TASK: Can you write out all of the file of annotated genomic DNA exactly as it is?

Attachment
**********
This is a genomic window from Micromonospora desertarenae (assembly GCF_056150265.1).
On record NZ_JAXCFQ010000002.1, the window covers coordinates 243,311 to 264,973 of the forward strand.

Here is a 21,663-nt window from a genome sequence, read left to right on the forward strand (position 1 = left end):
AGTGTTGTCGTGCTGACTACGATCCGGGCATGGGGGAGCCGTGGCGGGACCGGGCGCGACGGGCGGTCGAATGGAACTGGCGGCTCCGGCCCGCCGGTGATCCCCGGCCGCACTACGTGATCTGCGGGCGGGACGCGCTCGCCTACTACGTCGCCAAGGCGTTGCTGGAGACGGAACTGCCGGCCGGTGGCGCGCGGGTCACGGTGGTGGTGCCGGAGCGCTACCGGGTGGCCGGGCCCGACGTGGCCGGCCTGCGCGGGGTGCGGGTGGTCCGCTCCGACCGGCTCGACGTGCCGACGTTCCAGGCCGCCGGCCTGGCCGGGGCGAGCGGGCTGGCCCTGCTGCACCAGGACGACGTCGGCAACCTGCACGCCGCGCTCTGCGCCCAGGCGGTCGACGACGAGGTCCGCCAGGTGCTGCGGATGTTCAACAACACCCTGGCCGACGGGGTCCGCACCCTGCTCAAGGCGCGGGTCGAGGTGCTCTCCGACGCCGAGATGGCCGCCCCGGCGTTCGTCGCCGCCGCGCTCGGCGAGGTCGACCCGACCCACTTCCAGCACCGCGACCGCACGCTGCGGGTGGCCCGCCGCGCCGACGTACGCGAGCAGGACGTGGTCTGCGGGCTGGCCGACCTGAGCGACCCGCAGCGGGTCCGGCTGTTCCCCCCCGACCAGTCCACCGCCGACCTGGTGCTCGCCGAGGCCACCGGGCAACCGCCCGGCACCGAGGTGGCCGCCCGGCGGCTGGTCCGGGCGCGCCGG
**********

This is a genomic window from Micromonospora desertarenae (assembly GCF_056150265.1).
On record NZ_JAXCFQ010000002.1, the window covers coordinates 243,311 to 264,973 of the forward strand.

Here is a 21,663-nt window from a genome sequence, read left to right on the forward strand (position 1 = left end):
AGTGTTGTCGTGCTGACTACGATCCGGGCATGGGGGAGCCGTGGCGGGACCGGGCGCGACGGGCGGTCGAATGGAACTGGCGGCTCCGGCCCGCCGGTGATCCCCGGCCGCACTACGTGATCTGCGGGCGGGACGCGCTCGCCTACTACGTCGCCAAGGCGTTGCTGGAGACGGAACTGCCGGCCGGTGGCGCGCGGGTCACGGTGGTGGTGCCGGAGCGCTACCGGGTGGCCGGGCCCGACGTGGCCGGCCTGCGCGGGGTGCGGGTGGTCCGCTCCGACCGGCTCGACGTGCCGACGTTCCAGGCCGCCGGCCTGGCCGGGGCGAGCGGGCTGGCCCTGCTGCACCAGGACGACGTCGGCAACCTGCACGCCGCGCTCTGCGCCCAGGCGGTCGACGACGAGGTCCGCCAGGTGCTGCGGATGTTCAACAACACCCTGGCCGACGGGGTCCGCACCCTGCTCAAGGCGCGGGTCGAGGTGCTCTCCGACGCCGAGATGGCCGCCCCGGCGTTCGTCGCCGCCGCGCTCGGCGAGGTCGACCCGACCCACTTCCAGCACCGCGACCGCACGCTGCGGGTGGCCCGCCGCGCCGACGTACGCGAGCAGGACGTGGTCTGCGGGCTGGCCGACCTGAGCGACCCGCAGCGGGTCCGGCTGTTCCCCCCCGACCAGTCCACCGCCGACCTGGTGCTCGCCGAGGCCACCGGGCAACCGCCCGGCACCGAGGTGGCCGCCCGGCGGCTGGTCCGGGCGCGCCGG